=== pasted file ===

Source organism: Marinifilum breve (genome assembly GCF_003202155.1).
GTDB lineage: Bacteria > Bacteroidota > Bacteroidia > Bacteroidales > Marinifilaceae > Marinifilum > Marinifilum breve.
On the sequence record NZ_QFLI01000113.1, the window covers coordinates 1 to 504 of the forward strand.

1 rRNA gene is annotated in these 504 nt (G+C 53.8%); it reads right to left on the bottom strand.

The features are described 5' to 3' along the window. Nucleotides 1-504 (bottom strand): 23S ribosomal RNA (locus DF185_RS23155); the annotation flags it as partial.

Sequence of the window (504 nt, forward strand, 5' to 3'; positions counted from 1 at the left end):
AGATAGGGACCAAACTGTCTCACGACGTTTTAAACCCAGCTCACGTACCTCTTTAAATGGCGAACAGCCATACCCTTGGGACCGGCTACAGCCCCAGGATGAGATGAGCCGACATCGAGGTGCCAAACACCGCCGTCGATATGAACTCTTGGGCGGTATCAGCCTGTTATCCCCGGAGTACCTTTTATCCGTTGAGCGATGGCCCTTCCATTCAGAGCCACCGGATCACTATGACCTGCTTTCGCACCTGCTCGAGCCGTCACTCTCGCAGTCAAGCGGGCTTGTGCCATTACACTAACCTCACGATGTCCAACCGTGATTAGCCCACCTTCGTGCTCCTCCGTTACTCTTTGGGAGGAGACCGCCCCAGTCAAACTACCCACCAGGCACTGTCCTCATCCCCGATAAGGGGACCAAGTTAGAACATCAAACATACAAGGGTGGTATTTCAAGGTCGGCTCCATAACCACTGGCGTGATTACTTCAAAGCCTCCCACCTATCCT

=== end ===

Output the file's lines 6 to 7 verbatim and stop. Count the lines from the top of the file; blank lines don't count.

Sequence of the window (504 nt, forward strand, 5' to 3'; positions counted from 1 at the left end):
AGATAGGGACCAAACTGTCTCACGACGTTTTAAACCCAGCTCACGTACCTCTTTAAATGGCGAACAGCCATACCCTTGGGACCGGCTACAGCCCCAGGATGAGATGAGCCGACATCGAGGTGCCAAACACCGCCGTCGATATGAACTCTTGGGCGGTATCAGCCTGTTATCCCCGGAGTACCTTTTATCCGTTGAGCGATGGCCCTTCCATTCAGAGCCACCGGATCACTATGACCTGCTTTCGCACCTGCTCGAGCCGTCACTCTCGCAGTCAAGCGGGCTTGTGCCATTACACTAACCTCACGATGTCCAACCGTGATTAGCCCACCTTCGTGCTCCTCCGTTACTCTTTGGGAGGAGACCGCCCCAGTCAAACTACCCACCAGGCACTGTCCTCATCCCCGATAAGGGGACCAAGTTAGAACATCAAACATACAAGGGTGGTATTTCAAGGTCGGCTCCATAACCACTGGCGTGATTACTTCAAAGCCTCCCACCTATCCT